Edmonton

One week after Syncrude fire, injured worker remains in hospital

A worker injured after a fire at the Syncrude facility north of Fort McMurray remains in stable condition one week later

Occupational Health and Safety has taken control of the fire scene to begin its investigation

A fire which broke out at a Syncrude upgrader north of Fort McMurray has halted production at the site. (Pete Potipcoe/Facebook)

The worker injured in a fire at Syncrude's oilsands facility north of Fort McMurray is still in an Edmonton hospital one week later.

The employee is in stable condition, Syncrude spokesperson Leithan Slade said Monday.

The company said it will not release any further updates about the worker's condition at this time, or say whether the employee's health has improved since the accident, citing concerns for the worker's privacy.

On the afternoon of March 14, an explosion and fire shut down Syncrude's Mildred Lake oilsands upgrader.

The company determined that the fire was caused by a leaking naphtha, or light oil, line, in the upgrader's hydrotreating area. The fire was isolated and extinguished early Thursday.

Syncrude said Monday that only essential personnel can access the fire scene while Occupational Health and Safety staff investigate.

Syncrude declined to share specific details about how the fire has affected production at the site, but it said several upgrading units remain idle or are running at reduced rates.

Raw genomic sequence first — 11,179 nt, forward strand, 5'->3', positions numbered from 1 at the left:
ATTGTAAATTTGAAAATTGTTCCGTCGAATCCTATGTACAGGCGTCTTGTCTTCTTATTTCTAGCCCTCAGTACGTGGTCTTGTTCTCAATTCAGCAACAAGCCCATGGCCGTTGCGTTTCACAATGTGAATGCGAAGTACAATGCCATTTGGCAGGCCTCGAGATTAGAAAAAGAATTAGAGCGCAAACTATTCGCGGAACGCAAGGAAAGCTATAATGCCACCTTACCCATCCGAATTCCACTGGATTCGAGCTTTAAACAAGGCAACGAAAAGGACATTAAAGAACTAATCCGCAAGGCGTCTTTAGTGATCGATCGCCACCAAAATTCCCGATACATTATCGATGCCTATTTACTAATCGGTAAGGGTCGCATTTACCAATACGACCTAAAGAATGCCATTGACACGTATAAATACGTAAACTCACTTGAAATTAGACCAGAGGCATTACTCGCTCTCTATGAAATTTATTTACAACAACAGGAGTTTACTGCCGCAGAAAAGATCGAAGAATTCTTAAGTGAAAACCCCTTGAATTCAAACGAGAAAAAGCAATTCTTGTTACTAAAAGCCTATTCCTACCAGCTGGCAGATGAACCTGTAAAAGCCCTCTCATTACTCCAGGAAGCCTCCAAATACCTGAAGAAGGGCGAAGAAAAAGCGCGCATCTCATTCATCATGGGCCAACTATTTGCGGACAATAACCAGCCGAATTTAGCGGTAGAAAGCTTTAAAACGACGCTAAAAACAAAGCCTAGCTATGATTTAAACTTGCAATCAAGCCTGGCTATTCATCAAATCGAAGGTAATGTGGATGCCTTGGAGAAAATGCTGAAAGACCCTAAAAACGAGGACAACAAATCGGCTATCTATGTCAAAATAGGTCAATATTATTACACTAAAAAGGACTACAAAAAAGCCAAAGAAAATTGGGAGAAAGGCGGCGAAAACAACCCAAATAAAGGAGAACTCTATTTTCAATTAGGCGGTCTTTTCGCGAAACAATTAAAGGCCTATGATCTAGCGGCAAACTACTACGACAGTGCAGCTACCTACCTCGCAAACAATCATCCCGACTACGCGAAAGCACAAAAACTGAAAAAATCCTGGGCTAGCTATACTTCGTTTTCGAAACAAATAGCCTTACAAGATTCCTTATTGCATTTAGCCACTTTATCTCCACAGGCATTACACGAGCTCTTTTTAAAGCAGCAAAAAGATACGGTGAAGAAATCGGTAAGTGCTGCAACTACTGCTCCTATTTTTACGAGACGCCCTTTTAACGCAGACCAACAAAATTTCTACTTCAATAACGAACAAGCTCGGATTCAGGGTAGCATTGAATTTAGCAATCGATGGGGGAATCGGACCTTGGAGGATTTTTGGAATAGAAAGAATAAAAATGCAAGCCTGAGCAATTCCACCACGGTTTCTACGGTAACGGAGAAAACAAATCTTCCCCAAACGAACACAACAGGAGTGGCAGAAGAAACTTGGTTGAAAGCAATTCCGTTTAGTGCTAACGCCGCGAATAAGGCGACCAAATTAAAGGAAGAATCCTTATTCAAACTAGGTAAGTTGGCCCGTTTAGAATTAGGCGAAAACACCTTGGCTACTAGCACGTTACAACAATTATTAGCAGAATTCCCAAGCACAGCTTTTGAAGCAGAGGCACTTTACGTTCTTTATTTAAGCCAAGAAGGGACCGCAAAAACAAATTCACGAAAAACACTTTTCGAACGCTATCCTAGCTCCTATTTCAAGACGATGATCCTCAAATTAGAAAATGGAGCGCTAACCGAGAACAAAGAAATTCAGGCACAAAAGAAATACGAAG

Consequently, bitumen mining at the Mildred Lake and Aurora Lake facilities has slowed to match the decreased demand from the upgrader, Syncrude said.

RAW: Fire burning at Syncrude plant north of Fort McMurray

6 years ago
Duration 0:20
Pete Potipcoe posted this video on Facebook of a fire burning at Syncrude's Mildred Lake oilsands upgrader.

Alberta Labour spokesperson Trent Bancarz said the department opened an Occupational Health and Safety investigation on Saturday and investigators have taken control of the site where the fire happened.

"It's to determine what happened," Bancarz said. "It's to determine what possibly caused the mishap and also what may be done in the future to prevent something like this."

Bancarz said Occupational Health and Safety has two years to complete its investigation and its report will be made public.

The Alberta Energy Regulator is supporting Occupational Health and Safety in its investigation. 

Follow David Thurton, CBC's Fort McMurray correspondent, on FacebookTwitter and via email.

       

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